In the 1960s Minnesota education was a mess. It was funded entirely by property taxes; those who had the least need got the most funding, those with the greatest need got the least. [1] The disparities were egregious. Then, in 1971, came the "Minnesota Miracle". Education was increasingly funded through state taxes.
This worked very well for Minnesota, until, in 2002, Minnesotans elected GOP governor Tim Pawlenty and a Republican legislature. They reduced state funding and shifted overall funding back to property taxes; this benefitted their base and harmed the state.
Now, 11 years later, education in Minnesota is struggling. Not surprisingly, the effects are being felt most strongly in the funding of special needs education. MinnPost, a digital only nonprofit [2], has put a series together on the topic:
The Star Tribune has a also published a related article: Rising special ed cases are huge cost to Minnesota schools.
There's a lot of material in the articles. A few key takeaways, with the caveat that the articles are sometimes more anecdote than science:
  • Some of the cost increases may be related to the education and support of students who, as recently as 10 years ago, might have been institutionalized. As we've learned more about educating special needs students, we're also handling more difficult challenges.
  • There are three regional school districts that focus on special needs education, including New Hope's North Education Center in District 287. They serve about 3,600 students, of which 2,000 were referred in from a home district which pays the bill.
  • The average MN student costs $11K/year to educate, the average special ed student costs about $20K/year to educate [2], and the students in the North Education Center supposedly cost $70K/year. [3]
  • A "large" percentage of St Paul's severe EBD students are African-American and only 30% are ever in a regular classroom [4]. There is significant pressure to at least partly mainstream these students.
  • St Paul's special education district spent @98 million on special education, but only received $62 million in state funding. In other words, special education services are an underfunded state mandate [8]. The remaining $36 million came from other educational programs; the term "cross subsidy" is sometimes used to describe this funds transfer [5].
  • Obsolete rules mandating particular adaptive technologies waste money; iPads are much less expensive and much more desirable. [6] 
  • The sequester will cut $7 million in Title I funds [7] and 9.2 million in federal special ed funding.
  • The special-ed population has risen from 13-15% of the state's student body over the past 10 years. [9]
It's challenging to interpret these articles because, as my footnotes attest, there's a lot of missing data. My sense is that the overall demand is stable or slightly up, but that we are educating children who once received little education. Most of all, we are living with the damage done by Tim Pawlenty and his GOP legislature, and their reversal of the "Minnesota Miracle" educational funding system. That damage has been compounded by the Great Recession, demographic trends, and a shift from public to private/charter schools.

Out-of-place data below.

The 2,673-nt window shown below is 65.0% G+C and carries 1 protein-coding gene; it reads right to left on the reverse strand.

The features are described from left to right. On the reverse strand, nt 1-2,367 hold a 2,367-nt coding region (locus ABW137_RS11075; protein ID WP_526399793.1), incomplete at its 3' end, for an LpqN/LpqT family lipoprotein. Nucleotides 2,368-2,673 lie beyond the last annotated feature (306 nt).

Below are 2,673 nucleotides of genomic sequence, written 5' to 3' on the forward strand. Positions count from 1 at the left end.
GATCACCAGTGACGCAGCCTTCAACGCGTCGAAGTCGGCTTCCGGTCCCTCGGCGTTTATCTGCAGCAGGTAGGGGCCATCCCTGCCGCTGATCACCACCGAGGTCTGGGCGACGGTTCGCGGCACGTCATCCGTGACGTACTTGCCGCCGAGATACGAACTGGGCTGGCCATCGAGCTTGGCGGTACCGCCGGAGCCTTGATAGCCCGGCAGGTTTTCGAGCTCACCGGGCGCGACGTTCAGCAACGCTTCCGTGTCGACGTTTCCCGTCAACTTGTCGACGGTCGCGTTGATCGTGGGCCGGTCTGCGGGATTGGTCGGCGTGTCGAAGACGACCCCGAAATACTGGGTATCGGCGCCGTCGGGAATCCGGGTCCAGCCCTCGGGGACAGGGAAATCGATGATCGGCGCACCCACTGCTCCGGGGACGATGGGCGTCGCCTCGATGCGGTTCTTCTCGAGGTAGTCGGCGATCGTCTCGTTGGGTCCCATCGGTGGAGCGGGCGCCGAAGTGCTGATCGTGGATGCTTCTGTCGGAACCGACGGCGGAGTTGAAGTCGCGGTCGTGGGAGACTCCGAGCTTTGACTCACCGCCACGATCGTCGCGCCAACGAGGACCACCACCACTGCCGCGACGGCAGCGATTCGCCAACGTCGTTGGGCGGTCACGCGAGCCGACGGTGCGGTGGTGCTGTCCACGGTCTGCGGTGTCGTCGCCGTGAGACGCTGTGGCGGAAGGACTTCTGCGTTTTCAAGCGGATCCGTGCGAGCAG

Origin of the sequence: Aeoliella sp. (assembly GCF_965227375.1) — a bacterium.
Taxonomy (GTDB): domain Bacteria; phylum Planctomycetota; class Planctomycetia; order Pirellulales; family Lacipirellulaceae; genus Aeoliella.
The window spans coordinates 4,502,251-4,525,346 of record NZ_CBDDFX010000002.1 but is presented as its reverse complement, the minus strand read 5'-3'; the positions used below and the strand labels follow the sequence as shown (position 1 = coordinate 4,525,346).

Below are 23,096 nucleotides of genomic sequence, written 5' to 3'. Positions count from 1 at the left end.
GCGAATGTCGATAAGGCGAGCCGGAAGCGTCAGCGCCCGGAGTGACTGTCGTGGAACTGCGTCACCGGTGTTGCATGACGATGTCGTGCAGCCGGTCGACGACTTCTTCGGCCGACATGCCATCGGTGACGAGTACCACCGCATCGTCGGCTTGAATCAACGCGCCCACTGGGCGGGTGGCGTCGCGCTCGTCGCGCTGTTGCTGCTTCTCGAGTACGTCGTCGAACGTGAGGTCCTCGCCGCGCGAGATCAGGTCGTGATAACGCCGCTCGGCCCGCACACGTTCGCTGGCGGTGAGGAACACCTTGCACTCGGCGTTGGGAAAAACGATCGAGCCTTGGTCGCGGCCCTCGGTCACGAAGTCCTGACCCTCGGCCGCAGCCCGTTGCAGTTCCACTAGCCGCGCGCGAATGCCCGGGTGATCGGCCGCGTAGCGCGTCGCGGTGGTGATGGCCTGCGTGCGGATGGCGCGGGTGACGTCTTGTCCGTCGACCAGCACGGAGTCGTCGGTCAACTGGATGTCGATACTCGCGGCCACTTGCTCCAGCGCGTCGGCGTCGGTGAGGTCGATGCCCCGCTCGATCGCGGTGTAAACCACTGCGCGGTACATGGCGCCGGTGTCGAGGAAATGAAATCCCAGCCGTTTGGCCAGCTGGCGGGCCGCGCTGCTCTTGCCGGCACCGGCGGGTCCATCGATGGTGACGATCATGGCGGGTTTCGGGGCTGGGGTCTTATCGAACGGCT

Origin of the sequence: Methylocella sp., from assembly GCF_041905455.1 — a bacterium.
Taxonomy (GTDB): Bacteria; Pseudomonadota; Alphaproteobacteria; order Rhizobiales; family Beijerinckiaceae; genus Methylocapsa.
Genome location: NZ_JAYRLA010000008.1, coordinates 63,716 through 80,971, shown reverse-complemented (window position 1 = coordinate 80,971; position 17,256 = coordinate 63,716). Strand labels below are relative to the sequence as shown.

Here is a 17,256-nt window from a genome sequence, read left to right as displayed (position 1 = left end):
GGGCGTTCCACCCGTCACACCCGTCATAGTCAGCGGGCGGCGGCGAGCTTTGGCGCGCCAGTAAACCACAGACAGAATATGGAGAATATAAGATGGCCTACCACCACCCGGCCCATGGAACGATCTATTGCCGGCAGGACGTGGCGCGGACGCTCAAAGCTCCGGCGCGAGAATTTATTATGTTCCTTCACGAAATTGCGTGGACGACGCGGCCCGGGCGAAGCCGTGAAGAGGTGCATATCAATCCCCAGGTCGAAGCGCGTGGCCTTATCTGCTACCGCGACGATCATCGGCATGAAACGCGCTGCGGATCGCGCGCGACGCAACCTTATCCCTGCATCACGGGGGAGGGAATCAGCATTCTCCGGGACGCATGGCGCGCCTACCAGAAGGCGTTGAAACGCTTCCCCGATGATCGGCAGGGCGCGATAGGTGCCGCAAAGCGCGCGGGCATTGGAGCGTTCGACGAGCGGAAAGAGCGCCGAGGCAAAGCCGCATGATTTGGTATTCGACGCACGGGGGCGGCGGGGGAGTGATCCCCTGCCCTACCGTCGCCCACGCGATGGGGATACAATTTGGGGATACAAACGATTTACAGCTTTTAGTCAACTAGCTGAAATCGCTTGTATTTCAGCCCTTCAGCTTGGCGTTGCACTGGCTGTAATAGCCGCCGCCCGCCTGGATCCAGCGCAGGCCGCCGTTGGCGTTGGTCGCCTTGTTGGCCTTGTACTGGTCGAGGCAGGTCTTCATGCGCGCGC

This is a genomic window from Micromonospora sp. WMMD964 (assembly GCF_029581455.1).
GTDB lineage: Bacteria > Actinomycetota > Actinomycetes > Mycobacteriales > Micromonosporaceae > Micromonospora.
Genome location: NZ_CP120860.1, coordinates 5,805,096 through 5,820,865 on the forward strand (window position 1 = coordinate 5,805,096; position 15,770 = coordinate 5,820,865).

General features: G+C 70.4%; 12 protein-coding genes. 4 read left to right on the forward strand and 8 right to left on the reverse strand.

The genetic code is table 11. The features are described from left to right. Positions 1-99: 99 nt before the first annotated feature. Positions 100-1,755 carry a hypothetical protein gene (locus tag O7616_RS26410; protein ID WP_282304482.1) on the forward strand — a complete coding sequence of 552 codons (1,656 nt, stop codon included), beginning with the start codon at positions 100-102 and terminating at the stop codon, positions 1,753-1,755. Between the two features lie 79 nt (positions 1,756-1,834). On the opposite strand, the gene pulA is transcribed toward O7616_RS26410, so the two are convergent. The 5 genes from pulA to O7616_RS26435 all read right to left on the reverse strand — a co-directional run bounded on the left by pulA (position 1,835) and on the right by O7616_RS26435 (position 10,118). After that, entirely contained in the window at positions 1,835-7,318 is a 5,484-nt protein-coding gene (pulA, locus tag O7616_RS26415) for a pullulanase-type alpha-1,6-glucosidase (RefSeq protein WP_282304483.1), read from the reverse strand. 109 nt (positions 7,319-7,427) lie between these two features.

On the bright side, we are emerging from the Great Recession, the GOP are out of power for the moment, and the Accountable Care Act's mental health funding may allow schools to offload some of their services to the healthcare sector. From our experience, there are ways to improve the quality of special care education while also reducing the costs -- though they may require some 'no-child-left-behind' reforms. We can certainly change laws that mandate use of expensive and obsolete technologies.
There are issues here, but they aren't insurmountable.
- fn -
[1] American public education is often funded through taxes on property. Most nations think this is insane, and a major contributor to America's socioeconomic distress. Most nations are correct.
[2] We donate.
[3] We have two children in special ed. #1 is in a modified track, # in an adapted track. It would be interesting to see where the extra 10K goes; I suspect it's partly for speech and occupational therapy. There's also a lot of administrative overhead in managing special ed students.
[4] How large? No data. 
[5] The 2007-2008 budget was 630 million. Assuming it's now about 660 million, the cross-subsidy would be very roughly a 7% "tax" on other programs but in some articles this is described as 20%. The descriptions of what is meant by "cross subsidy" are not always clear.
[6] I've read that elsewhere. The rules require the devices be single purpose, that rules out modern adaptive devices.
[7] Poverty focused funding, but that includes many special ed students.
[8] Unfunded mandates are a common political vice.
[9] We don't know how much of this arose because of shifts of students out of public schools to private schools, or if this number counts charter schools. Given "wealthy flight" in MN over the past decade this might be little true change.